EDITOR’S COMMENT: Here is the game:
A party comes into court filing a complaint against someone who is essentially unable to defend themselves. The suit is fake and uses fraudulent documents to support it. In the usual course of events the “defendant” defaults, judgment is entered and the faker gets to enforce the judgment, driving the hapless defenseless person who was sued into bankruptcy and depression, marriage breakups etc. You know the routine.
(By the way the North Caroline Court has stated that just because you failed to object doesn’t mean that the party trying to foreclose doesn’t need to prove its case, which is why I think the last couple of days have been the turning point where borrowers get their day in court and pretender lenders get their days or years in jail).
So back to our example. Enter the borrower, usually not represented by counsel because the legal profession is clueless for the most part on the dynamics of fraud in securitized loans. The borrower challenges the attempt at foreclosure (or any other type of lawsuit where this playbook can be used). The borrower shows the court that the suit is a fake and that the documents were fabricated, forged, false — a fraud upon the court. The trial court dismisses the fake action and agrees to hear a motion for contempt at which the faker will be punished for all its wrongdoing, right?
Not so fast. The Bank Playbook provides easy to understand instructions to lawyers representing the fakers. Force the issue as far as you can but dismiss the action before the motion for contempt can be heard. This will deprive the court of jurisdiction over the case and the Judge will be powerless to enter an order for sanctions. End of case, for now, and maybe we will file using other but better fabricated false documents another day. No risk to the lawyer, the Bank or servicer, or anyone else, leaving the hapless homeowner in the dust. This play has been working perfectly for years. Suddenly it ground to a halt yesterday in Florida, and will most likely spread the word like wildfire as Courts across the country realize they have been played for fools.
So the borrower in this case said “wait a minute!” The borrower/defendant filed an appeal that essentially said that the filing of a false lawsuit with false documents invokes the jurisdiction of the Court and that the Court decides when the case is over, not the litigants, if there are any other important issues to be decided — like committing fraud upon the Court.The borrower contends that the filing of the dismissal did not deprive the Court of jurisdiction, it merely rendered the legal issues presented by the lawsuit to be moot, which is the point that the Florida Supreme Court agreed with.
So the case goes up to the District Court of Appeal which says, well, we don’t know for sure, so we certify the question to the Supreme Court. The faker “settles” with (read that “Pays off”) the borrower under some agreement that is sealed under confidentiality. There are thousands of those confidential agreements now.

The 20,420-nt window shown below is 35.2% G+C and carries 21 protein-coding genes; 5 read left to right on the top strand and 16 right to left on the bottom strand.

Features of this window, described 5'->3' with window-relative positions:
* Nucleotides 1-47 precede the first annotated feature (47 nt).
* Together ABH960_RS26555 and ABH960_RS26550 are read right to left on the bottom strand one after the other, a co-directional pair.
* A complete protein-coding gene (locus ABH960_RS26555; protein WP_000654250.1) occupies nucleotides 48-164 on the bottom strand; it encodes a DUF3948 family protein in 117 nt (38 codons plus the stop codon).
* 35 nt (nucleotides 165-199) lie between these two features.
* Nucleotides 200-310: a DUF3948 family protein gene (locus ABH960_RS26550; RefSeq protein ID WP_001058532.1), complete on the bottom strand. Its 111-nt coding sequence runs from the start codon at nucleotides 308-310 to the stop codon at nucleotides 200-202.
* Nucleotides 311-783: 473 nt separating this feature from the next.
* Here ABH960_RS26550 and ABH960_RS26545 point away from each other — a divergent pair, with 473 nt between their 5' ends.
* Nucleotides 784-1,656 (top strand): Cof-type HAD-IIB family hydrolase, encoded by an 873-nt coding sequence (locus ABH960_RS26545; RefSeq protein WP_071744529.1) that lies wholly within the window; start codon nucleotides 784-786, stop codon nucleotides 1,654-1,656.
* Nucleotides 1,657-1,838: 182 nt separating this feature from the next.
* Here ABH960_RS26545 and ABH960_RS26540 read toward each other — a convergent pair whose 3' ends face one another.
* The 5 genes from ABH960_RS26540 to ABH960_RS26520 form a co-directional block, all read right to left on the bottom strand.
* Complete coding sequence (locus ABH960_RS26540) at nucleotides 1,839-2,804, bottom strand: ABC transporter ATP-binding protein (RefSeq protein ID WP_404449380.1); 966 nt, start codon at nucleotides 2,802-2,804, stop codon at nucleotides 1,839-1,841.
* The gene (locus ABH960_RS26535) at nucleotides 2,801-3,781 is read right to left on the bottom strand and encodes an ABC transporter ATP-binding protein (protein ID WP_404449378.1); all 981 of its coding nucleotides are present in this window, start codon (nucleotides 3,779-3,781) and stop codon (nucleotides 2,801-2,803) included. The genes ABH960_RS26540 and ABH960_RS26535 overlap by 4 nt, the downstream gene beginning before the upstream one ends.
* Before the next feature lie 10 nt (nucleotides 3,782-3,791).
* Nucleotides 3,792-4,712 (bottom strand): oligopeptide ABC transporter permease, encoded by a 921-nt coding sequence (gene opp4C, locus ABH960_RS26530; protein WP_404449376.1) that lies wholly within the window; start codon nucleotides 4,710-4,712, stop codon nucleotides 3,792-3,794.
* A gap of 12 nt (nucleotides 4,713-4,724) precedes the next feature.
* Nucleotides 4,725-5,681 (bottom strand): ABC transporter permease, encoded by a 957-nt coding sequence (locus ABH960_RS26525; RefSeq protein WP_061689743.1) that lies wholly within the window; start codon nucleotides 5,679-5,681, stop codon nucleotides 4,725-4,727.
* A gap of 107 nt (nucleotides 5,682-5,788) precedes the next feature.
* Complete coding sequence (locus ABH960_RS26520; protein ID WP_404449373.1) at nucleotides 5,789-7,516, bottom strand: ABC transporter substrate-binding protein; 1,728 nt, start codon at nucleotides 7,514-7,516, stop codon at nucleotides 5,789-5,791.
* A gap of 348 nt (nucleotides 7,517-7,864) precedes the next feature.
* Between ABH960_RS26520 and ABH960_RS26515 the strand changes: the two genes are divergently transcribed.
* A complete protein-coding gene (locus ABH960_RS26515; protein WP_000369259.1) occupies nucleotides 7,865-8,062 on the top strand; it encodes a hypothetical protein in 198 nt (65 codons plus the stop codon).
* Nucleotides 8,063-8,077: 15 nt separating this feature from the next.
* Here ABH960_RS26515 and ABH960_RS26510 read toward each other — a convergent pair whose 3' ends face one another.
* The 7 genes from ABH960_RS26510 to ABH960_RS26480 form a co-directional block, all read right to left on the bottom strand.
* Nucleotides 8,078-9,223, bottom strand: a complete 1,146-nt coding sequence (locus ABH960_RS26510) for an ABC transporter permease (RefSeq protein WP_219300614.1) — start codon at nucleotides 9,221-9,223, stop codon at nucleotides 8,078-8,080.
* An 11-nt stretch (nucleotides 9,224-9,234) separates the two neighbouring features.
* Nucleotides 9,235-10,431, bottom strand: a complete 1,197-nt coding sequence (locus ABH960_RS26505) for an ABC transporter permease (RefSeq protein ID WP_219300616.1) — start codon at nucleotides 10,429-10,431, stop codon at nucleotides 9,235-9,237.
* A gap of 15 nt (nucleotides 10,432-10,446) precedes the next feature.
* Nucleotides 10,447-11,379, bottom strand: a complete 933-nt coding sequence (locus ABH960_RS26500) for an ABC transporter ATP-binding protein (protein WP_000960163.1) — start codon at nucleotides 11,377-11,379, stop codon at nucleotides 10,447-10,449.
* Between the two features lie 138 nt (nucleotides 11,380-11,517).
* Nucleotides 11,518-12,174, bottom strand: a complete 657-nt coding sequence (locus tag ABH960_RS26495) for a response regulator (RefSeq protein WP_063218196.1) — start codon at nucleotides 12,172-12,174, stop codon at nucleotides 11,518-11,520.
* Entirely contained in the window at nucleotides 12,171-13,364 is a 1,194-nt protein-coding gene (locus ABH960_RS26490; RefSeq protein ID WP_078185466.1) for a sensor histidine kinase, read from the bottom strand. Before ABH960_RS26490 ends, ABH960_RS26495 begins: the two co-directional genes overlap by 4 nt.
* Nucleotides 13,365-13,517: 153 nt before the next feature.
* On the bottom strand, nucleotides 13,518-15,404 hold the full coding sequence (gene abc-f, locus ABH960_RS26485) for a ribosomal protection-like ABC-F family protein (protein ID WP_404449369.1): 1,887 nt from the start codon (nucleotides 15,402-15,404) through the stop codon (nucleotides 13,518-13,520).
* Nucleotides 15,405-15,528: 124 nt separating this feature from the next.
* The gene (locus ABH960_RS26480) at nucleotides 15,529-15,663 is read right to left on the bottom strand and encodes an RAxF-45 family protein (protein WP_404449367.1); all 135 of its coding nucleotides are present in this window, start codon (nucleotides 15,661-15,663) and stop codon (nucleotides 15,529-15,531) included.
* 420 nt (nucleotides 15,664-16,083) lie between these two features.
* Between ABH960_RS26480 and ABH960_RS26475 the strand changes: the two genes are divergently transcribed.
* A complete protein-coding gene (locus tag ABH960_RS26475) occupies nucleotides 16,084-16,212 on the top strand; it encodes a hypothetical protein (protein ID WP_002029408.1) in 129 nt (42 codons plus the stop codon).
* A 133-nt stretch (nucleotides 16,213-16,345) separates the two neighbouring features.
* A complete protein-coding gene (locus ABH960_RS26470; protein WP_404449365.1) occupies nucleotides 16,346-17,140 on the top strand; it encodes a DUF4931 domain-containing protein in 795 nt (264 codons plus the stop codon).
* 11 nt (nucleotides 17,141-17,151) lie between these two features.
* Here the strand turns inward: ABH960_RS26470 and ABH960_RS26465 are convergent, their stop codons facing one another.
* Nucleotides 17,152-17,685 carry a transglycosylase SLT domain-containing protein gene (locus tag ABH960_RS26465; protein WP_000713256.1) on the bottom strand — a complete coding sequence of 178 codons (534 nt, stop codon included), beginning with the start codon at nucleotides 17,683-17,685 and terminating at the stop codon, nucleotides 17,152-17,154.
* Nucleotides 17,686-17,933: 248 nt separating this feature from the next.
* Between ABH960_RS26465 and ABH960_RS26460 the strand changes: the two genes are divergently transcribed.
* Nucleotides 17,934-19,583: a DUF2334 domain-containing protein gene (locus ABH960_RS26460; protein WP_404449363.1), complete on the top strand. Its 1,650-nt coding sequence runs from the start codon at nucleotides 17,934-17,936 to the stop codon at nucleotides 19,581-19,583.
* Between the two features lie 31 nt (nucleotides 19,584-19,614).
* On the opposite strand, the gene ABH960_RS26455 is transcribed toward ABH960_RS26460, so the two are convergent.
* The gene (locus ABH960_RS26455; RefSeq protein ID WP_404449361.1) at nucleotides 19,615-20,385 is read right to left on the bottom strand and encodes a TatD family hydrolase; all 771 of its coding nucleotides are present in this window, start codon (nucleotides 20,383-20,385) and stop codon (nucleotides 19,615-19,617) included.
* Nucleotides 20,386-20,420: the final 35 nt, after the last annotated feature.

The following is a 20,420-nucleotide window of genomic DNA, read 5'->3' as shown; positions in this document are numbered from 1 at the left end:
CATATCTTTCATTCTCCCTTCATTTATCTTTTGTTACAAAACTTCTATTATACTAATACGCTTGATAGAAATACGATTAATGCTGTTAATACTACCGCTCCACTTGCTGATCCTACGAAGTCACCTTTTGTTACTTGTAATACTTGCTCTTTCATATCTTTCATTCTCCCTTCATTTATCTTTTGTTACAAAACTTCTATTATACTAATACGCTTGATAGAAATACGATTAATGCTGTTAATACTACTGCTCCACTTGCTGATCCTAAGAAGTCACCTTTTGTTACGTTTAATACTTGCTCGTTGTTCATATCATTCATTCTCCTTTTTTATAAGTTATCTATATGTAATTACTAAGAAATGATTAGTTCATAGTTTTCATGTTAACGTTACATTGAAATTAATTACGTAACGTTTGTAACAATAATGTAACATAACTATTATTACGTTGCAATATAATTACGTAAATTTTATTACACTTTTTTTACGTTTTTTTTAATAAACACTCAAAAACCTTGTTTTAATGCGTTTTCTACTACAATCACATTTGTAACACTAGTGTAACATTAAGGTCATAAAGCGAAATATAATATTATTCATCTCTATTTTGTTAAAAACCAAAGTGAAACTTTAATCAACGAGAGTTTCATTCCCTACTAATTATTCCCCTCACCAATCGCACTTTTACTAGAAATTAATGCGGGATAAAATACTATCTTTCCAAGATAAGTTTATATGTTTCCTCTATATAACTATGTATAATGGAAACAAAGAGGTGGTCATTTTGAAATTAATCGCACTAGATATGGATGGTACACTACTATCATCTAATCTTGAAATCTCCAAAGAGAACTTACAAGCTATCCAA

So the faker and the borrower sign the agreement and sign a notice to the Supreme Court that the case has been settled and that it is over, done, kaput! In the playbook of the Banks this deprives the Supreme Court of jurisdiction even in a case designated by the lower appellate court as being of great public importance and in which the appellate court below cites their own experience with many cases involving fake claims with fraudulent documents. Not so fast.
The Supreme Court of Florida said quite correctly that WE decide when the case is over, especially when it is of great public importance, and you, faker, don’t dictate to us when we do or don’t have jurisdiction. If you filed a fake lawsuit with fraudulent documents, we want to consider the options of the trial judge and stop such practices from happening. The fact that the case is moot between you and the the victim of your little game does not mean we can’t hear the case. You can come to oral argument if you like, and you can submit a brief or not. But we ARE going to hear this case and we are going to issue an opinion. FINALLY A COURT WITH THE COURAGE OF ITS CONVICTIONS.
OOPS! BONY, US BANK, BOA, Wells Fargo, Ocwen, Deutsch, Countrywide, JP Morgan, et al now have a serious problem. In prior cases where a court levied sanctions against these fakers, the sanctions have been rather high, including one case in Massachusetts where an infuriated judge levied over $800,000 against the lawyers and the client, Wells Fargo.6 million foreclosures nationwide, most of which fall into the faker category.
What could the liability of the lawyers and the banks be? Well just for starters, you can bet that most of the lawyers are going to be referred to their bar associations for discipline which will result in either suspension or revocation of their license. But beside that here is what awaits the financial industry on 6 million foreclosures.